HARTFORD & WATERBURY, Conn. (WTNH) — The Mixmaster in Waterbury has to come down, Governor Malloy said Tuesday.
It comes as the first spending of the Governor’s massive, 30-year transportation plan approved by the State Bonding Commission.
Just as the big I-95/I-91 interchange project in New Haven is nearing completion, more massive projects like it are now in the pipeline. It will be unclear how we’re going to pay for all of it until sometime after Labor Day, when a special commission makes its recommendations.
A partial funding method is in place. Starting July 1st, every time someone buys something, one-half a penny of the sales tax goes to pay for transportation improvements. In this first $25 million bundle will be money to design and engineer a replacement for the I-84/Route 8 interchange. It will be shored up for safety in the near future, but it cannot be permanently repaired.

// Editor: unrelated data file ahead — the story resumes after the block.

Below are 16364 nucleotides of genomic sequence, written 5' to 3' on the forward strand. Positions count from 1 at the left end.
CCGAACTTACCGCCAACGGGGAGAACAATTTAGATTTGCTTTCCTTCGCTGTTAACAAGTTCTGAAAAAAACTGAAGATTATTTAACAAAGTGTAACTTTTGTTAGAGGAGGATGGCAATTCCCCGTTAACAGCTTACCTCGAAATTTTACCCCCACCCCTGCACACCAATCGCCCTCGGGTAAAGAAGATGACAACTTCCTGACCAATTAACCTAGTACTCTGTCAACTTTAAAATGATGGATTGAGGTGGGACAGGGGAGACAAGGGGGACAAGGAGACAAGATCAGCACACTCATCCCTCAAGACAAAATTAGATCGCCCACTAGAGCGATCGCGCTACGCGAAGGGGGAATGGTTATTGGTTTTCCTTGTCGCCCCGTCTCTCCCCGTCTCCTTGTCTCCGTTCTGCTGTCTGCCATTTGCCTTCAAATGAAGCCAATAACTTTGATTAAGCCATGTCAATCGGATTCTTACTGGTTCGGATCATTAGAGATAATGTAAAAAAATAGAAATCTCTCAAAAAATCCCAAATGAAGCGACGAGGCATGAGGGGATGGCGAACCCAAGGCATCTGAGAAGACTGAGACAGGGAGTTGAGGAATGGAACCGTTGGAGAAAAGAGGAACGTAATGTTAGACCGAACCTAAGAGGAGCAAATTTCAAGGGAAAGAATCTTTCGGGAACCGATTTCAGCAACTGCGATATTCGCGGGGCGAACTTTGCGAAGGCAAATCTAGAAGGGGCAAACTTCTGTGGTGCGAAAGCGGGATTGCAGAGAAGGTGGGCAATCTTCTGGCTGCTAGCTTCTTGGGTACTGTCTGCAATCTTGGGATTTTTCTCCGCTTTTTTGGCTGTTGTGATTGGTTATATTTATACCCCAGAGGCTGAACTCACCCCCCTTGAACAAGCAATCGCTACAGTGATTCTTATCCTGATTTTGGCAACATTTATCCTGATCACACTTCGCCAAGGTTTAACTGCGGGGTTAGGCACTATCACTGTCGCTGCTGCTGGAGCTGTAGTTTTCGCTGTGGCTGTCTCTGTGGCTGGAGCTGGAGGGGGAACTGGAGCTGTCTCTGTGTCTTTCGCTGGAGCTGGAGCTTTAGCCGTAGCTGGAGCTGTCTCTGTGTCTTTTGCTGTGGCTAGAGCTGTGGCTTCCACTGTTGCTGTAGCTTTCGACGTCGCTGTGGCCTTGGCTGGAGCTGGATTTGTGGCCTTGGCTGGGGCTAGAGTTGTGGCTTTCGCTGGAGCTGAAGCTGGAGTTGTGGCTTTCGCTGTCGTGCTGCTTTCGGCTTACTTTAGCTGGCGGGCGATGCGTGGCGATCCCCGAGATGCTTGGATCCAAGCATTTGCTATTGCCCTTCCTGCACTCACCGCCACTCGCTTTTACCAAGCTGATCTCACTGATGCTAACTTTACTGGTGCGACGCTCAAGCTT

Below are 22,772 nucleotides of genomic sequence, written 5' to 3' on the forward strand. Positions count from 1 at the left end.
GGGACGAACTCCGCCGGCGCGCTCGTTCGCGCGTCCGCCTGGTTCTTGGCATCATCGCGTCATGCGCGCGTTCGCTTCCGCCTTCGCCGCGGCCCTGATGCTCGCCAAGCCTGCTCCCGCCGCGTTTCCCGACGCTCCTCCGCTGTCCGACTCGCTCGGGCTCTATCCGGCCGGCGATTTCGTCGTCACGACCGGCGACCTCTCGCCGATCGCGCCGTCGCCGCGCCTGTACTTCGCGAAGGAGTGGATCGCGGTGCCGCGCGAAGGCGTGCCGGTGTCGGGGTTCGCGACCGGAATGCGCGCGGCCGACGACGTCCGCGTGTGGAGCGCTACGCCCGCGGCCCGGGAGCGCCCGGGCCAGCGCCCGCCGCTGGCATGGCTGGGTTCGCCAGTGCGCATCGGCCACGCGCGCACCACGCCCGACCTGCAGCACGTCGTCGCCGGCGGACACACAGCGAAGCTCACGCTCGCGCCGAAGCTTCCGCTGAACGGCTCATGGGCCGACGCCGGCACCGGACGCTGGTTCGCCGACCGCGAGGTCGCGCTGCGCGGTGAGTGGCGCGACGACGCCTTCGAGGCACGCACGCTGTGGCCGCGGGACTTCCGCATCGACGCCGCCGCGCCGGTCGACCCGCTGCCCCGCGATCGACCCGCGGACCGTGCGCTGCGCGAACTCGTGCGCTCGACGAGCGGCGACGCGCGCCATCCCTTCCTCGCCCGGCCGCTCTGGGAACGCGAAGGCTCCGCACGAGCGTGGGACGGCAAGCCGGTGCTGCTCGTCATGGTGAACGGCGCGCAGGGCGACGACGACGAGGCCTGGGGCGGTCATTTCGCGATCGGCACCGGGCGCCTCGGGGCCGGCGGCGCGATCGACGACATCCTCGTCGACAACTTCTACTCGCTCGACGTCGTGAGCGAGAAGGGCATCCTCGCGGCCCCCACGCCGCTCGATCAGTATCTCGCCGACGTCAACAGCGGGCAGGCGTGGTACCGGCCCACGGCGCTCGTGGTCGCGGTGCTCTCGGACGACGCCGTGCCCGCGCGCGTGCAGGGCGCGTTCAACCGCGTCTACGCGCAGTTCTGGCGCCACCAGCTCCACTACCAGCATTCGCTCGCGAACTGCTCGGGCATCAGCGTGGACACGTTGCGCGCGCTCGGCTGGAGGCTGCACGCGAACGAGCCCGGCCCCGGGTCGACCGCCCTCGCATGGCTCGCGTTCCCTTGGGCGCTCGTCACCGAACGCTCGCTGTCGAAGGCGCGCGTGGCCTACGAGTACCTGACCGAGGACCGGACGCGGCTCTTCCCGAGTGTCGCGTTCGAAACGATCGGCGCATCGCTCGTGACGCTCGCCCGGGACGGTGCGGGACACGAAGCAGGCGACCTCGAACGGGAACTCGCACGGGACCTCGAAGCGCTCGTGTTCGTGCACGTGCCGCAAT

“The reality is that all early work indicates that it must be replaced,” said the Governor following the Bonding Commission vote. He says that replacement project is expected to take years and cost upward of $10 billion.
The Mixmaster is one of the most complicated systems of highway ramps in the state, and some say it’s the scariest.
“What we’ve done today is accelerate the design of that Route 8 particular ramp system, which needs to be accelerated,” said Connecticut D.O.T. Commissioner James Redeker.
But with the current widening project of I-84 on the east side of Waterbury expected to last five years, most drivers won’t be hitting the accelerator very much for a long time.
Tuesday’s approval also gives the green light for designing and engineering a new I-91/I-691/Route 15 interchange in Meriden and for widening I-84 coming into the state from New York. The planning money also includes ways to expand rapid transit bus service east of Hartford, and from Norwalk to Stamford.
Another neat thing has also now been funded: a GPS system for buses that will eventually allow you to find any bus in the system with an app on your phone.